// the idea is to pass the name of the variable instead of
// value
//
function fun_multiple_resultsresult1nameresult2name )
{
  
VarSetresult1name); // setting variable using passed name
  
VarSetresult2name);
  return;
}
//
// to get multiple values from a function
// we call the function passing NAMES of variables
//
10;
20;
printf("a = %g\\n");
printf("b = %g\\n");
//
fun_multiple_results"a""b" ); // pass the names of variables
//
printf("a = %g\\n"); // see new values assigned to variables
printf("b = %g\\n");

Of course we can use arguments passed by name for two-way communication – we can use them as both inputs and outputs as shown in the following example that swaps the values of arguments

function Swapvar1namevar2name )
{
    
temp1 VarGetvar1name ); // read the value from variable 
    
temp2 VarGetvar2name );
    
VarSetvar1nametemp2 ); // write the value to variable
    
VarSetvar2nametemp1 );
}
// Initial values
5;
37;
//
printf("Before swap x = %g, y = %g\\n"x);
//
Swap"x""y" ); // pass names of variables
//
printf("After swap x = %g, y = %g\\n"x);

The code above will produce output like this:

Before swap x = 5, y = 37
After swap x = 37, y = 5

So it is clear that variables were passed to the function, swapped and returned successfully.

Broad market timing in system formulas

Some trading systems may benefit from attempt to time the broad market. A market-wide valuation, such as moving average, sentiment or some other mechanism may be used to tell if we should be in the market or not.

Flexibility of AFL language allows to create rules or indicators, which are based on more than just one symbol. This enables us to introduce additional filters based on wide-market index performance.

For the purpose of reading quotes of another symbol one can use Foreign or SetForeign functions.

The following formula shows how to generate entry signals in individual stocks when S&P500 index is above its 200-period moving average and exit signals when S&P500 is equal or below 200-period average (^GSPC is a ticker for Yahoo Finance data for S&P500)

//
// read S&P 500 values from ^GSPC ticker
//
sp500 Foreign"^GSPC""C" );
//
// market-wide filter should be in "state" form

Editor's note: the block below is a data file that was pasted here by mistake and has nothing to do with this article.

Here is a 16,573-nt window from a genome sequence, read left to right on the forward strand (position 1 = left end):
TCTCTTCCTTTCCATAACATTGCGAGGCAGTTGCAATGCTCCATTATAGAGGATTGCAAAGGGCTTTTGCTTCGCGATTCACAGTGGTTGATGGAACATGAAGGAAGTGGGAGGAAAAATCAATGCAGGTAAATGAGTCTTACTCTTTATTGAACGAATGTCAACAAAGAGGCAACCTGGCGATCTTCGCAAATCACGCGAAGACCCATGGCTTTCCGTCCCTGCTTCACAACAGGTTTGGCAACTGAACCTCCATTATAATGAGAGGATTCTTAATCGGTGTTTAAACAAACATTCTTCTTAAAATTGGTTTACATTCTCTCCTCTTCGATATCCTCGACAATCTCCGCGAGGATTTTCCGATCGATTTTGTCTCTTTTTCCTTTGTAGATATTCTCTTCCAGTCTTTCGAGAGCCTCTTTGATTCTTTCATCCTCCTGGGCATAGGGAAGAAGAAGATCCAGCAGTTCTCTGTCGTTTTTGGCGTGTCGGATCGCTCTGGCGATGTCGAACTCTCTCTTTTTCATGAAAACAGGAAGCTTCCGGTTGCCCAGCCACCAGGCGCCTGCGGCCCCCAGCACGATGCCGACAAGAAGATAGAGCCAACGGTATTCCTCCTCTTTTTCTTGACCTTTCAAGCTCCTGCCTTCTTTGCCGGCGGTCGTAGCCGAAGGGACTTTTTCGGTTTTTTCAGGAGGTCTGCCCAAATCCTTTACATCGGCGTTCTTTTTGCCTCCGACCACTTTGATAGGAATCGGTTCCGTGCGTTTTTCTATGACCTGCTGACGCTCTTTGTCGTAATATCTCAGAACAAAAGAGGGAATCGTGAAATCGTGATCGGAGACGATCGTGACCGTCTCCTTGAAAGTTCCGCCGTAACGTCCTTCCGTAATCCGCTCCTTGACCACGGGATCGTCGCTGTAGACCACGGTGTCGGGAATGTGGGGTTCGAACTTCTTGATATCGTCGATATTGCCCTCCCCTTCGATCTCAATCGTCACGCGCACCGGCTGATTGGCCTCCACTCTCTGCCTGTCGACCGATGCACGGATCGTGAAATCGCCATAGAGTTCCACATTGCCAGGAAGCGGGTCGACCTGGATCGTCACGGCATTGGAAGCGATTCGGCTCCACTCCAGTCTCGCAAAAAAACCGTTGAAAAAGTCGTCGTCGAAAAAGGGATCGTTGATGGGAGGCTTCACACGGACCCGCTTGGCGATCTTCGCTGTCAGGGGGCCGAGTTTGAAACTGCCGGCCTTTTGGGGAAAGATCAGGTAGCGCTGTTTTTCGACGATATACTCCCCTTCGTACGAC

// (so it is True all the time when market is up)
//
marketup sp500 MAsp500200 );
marketdown NOT marketup;
//
// sample trading rules (MACD crossovers)
//
BuySignal CrossMACD(), Signal() );
SellSignal CrossSignal(), MACD() );
//
// combine per-symbo signals with broad-market timing
//
Buy BuySignal AND marketup// enter trade only when buy signal AND market is in up trend
Sell SellSignal OR marketdown// exit position if sell signal OR market turns down

A more complex broad-market timing that requires not only closing price of market index can be implemented using SetForeign function. SetForeign replaces all OHLCV data series with that of the “other” security and allows to calculate all kind of indicators that would normally use current security. Broad market timing does not need to be just “all-in” or “all-out” switch. For example one can switch the trading method depending on whenever broad market is trending or sideways.

//
// Switch to S&P symbol to calculate broad-market timing
//
SetForeign"^GSPC" );
//
// now we can calculate any indicator based on SP500 
//
MarketIsTrending ADX40 ) > 20// ADX (40 days) from SP500
//
// now go back to original data (current symbol)
// 
RestorePriceArrays();
//
// you can have different rules that are switched
// depending on what broad market is doing
//
TrendingBuy CrossCMAC30 ) );
TrendingSell CrossMAC30 ), );
//
SidewaysBuy CrossMACD(), Signal() );
SidewaysSell CrossSignal(), MACD() );
//
// switch methods using broad-market timing
//
Buy IIfMarketIsTrendingTrendingBuySidewaysBuy ); 
Sell IIfMarketIsTrendingTrendingSellSidewaysSell ); 

In this simple example we assume that market timing signals change very infrequently so they change much less often than Trending/Sideways Buy/Sell signals are generated. If that is not the case the switching logic would need to be more complex to decide what to do when we are in the “trending” trade and market switches to sideways mode. In such situation, the code above uses SidewaysSell signal to sell the position, which may or may not be what you are after.

Another example is changing position sizing depending on broad market conditions. We can choose to be fully invested when broead market is up and only 30% invested in down market.

//
// Switch to S&P symbol to calculate broad-market timing
//
SetForeign"^GSPC" );
//
// now we can calculate any indicator based on 
// SP500
//
MarketIsUp MAC200 ); // here C represents closing price of SP500
//
// now go back to origiginal data (current symbol)
// 
RestorePriceArrays();
//
// normal rules (in this example they do not chang)
//
Buy CrossMACD(), Signal() );
Sell CrossSignal(), MACD() );
//
// no more than 10 positions open at a time
//
SetOption("MaxOpenPositions"10 );
//
// change position sizing depending on broad market conditions
// in this example we will allocate:
// 10% per position
// if broad market is up (so we can be allocated upto 100% of funds)
// 3% per position